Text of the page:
On this near-perfect spring evening, the Great Hall of the Clinton Library in Little Rock is a near-perfect place to hear chamber music. Mainly because it isn't a great hall but a chamber that seats only a few hundred, and so has the feel of an intimate gathering of old friends. Its high ceiling lets the music resonate, and the sight of the regulars in the audience, and onstage, reassures. At least some things don't change, any more than spring does.

There's also the view: An expanse of glass, bisected by burnished steel beams, frames the stage and, beyond it, the Little Rock skyline as the sun sets and the lights in the office buildings grow bright. Neon signs here and there provide accents. You could almost be looking at some sharply drawn, noir comic strip from the 1930s. Perhaps a view of Gotham City in an old Batman comic book. You start looking for the Bat signal high in the sky.

The modernesque setting offers a pleasing contrast with the classical music to be played; the clear glass and burnished metal complement the polished wooden sheen of the viola and violin. An evening of chamber music should begin with all the slow-paced rituals of anticipation. At the Clinton Library, a civilized air sets in once you clear the metal detector, the last sign of the brutal present before you step onto the escalator for the slow rise to a statelier past. Time begins to slow after the day's jangling preoccupations.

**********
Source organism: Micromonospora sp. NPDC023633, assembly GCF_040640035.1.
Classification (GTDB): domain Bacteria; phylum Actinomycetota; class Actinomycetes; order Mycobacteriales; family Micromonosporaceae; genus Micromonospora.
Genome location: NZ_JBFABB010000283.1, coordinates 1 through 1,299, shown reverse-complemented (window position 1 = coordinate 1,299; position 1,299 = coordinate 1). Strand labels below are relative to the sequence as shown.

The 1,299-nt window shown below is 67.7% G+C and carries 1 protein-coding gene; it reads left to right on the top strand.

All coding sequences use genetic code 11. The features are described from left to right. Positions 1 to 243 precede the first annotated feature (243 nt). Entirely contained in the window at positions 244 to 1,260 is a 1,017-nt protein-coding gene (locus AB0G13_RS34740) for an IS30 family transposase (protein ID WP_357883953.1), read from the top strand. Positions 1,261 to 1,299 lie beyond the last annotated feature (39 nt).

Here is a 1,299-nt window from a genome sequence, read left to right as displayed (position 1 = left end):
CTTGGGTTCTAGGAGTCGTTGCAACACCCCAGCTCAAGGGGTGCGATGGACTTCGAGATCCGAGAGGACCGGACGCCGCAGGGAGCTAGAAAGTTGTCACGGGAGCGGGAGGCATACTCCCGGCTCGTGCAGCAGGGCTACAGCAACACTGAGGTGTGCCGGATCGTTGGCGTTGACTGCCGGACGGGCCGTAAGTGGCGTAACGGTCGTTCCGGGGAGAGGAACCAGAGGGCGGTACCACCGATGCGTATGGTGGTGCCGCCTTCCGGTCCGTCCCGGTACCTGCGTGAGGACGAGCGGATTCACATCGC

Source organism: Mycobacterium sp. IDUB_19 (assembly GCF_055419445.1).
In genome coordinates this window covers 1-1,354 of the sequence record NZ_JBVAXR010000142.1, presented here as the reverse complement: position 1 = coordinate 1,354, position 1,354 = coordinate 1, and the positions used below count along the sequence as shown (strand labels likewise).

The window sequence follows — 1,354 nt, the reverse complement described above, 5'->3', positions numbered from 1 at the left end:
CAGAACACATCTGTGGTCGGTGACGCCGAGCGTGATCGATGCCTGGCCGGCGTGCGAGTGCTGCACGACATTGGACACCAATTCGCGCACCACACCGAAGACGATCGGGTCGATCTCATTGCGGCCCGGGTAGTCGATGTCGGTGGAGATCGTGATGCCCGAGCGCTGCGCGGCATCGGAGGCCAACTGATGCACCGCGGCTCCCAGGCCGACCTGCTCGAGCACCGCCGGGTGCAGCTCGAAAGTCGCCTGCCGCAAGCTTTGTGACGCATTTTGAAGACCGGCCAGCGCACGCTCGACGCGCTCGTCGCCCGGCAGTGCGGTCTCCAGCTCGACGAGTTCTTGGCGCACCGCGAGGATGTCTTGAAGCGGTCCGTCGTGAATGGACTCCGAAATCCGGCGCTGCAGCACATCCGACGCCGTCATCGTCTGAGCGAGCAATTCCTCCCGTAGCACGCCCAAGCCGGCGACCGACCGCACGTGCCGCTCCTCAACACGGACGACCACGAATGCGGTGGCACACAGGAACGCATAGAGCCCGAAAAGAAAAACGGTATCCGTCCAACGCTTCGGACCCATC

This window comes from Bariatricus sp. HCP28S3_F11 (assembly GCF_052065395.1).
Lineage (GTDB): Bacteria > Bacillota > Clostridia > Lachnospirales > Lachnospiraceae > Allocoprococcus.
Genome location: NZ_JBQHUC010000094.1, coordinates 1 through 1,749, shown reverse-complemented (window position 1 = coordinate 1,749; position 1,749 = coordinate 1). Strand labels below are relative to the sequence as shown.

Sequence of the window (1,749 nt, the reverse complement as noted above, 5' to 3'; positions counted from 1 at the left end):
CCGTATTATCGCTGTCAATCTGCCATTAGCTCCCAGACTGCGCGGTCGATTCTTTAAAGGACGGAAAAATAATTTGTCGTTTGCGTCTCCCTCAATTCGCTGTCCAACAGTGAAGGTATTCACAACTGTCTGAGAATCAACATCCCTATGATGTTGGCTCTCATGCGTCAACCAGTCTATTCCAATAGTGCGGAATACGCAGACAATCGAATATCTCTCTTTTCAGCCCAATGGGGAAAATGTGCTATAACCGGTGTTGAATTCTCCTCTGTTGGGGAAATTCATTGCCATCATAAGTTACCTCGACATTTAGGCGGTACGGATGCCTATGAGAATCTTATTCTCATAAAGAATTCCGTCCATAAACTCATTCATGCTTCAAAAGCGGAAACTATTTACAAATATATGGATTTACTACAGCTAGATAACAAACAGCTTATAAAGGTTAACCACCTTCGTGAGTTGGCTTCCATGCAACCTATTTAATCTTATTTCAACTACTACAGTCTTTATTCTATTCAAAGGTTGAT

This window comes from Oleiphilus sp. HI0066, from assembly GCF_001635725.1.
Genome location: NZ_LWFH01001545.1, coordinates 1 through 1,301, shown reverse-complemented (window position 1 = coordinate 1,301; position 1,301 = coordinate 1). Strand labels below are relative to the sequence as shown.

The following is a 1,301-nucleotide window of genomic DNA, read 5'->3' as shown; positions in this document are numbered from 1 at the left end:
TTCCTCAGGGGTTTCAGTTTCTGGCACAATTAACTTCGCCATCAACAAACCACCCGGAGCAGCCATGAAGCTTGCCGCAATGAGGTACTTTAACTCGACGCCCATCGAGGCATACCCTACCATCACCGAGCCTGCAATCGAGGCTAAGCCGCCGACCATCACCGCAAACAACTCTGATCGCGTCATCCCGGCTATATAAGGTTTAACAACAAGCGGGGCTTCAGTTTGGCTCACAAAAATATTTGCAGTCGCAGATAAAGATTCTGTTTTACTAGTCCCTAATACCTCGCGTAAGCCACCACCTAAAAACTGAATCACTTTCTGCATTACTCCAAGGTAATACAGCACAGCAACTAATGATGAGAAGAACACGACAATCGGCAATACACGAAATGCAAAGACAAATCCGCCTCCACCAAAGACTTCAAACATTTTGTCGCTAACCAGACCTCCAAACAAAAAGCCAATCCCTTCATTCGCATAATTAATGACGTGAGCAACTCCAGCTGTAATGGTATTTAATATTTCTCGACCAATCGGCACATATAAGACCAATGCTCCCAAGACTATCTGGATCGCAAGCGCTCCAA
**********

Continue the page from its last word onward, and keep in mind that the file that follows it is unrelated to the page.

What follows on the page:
Perspective and proportion set in even before you hear the players tuning up. Time's usually fixed boundaries grow lax, then disappear. Past, present and future meld. You think of a garden wedding you once attended, the formally dressed chamber group performing on the grass as friends and family gathered on a summer's day….

Chamber music is to music as still lifes are to painting—simple yet infinitely challenging. Its elegance stills the mind while sending it soaring. The best and subtlest things can be the simplest, not just in music but in any art that demands concentration more than volume, focus more than ballyhoo.